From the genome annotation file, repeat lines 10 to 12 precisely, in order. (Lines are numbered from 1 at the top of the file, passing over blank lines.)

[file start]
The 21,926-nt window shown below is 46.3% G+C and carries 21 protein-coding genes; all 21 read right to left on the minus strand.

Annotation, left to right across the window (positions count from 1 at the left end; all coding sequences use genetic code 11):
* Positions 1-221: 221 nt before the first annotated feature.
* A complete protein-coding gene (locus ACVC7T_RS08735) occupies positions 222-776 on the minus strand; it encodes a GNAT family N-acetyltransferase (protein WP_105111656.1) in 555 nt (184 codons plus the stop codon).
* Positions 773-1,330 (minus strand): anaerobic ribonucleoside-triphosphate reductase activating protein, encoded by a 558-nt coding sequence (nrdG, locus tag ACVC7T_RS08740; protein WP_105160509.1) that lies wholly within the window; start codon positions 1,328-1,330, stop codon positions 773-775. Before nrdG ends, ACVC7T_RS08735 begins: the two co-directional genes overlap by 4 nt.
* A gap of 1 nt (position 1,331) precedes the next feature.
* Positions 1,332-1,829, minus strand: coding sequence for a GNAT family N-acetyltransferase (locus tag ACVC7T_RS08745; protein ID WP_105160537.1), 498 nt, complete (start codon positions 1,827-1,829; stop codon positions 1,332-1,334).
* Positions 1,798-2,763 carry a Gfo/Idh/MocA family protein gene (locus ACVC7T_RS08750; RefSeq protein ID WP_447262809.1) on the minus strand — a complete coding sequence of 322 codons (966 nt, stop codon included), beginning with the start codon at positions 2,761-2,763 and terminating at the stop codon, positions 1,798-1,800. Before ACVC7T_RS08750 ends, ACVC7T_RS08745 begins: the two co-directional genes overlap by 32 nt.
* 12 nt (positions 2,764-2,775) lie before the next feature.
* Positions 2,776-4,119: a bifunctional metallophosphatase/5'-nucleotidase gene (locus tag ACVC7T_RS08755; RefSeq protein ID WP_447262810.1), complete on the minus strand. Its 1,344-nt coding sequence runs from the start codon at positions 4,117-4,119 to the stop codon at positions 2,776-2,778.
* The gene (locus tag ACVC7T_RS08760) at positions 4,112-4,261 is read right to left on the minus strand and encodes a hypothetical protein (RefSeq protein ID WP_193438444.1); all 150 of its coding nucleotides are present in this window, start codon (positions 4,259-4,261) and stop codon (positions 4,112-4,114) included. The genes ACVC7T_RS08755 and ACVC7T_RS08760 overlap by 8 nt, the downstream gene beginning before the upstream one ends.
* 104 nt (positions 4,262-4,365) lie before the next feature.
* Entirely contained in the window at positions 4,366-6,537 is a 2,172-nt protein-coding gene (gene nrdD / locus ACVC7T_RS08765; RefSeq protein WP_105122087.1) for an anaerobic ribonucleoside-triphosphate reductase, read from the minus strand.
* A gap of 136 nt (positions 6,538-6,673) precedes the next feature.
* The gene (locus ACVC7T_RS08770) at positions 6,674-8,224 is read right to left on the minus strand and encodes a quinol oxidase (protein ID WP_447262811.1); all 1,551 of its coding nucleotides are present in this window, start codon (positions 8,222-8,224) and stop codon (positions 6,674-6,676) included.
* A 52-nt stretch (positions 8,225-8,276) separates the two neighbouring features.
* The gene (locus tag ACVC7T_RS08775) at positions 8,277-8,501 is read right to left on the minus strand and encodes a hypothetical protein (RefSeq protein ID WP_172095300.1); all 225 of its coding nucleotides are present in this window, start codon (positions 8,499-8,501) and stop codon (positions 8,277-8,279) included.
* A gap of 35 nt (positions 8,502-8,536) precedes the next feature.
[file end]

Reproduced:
* Positions 2,776-4,119: a bifunctional metallophosphatase/5'-nucleotidase gene (locus tag ACVC7T_RS08755; RefSeq protein ID WP_447262810.1), complete on the minus strand. Its 1,344-nt coding sequence runs from the start codon at positions 4,117-4,119 to the stop codon at positions 2,776-2,778.
* The gene (locus tag ACVC7T_RS08760) at positions 4,112-4,261 is read right to left on the minus strand and encodes a hypothetical protein (RefSeq protein ID WP_193438444.1); all 150 of its coding nucleotides are present in this window, start codon (positions 4,259-4,261) and stop codon (positions 4,112-4,114) included. The genes ACVC7T_RS08755 and ACVC7T_RS08760 overlap by 8 nt, the downstream gene beginning before the upstream one ends.
* 104 nt (positions 4,262-4,365) lie before the next feature.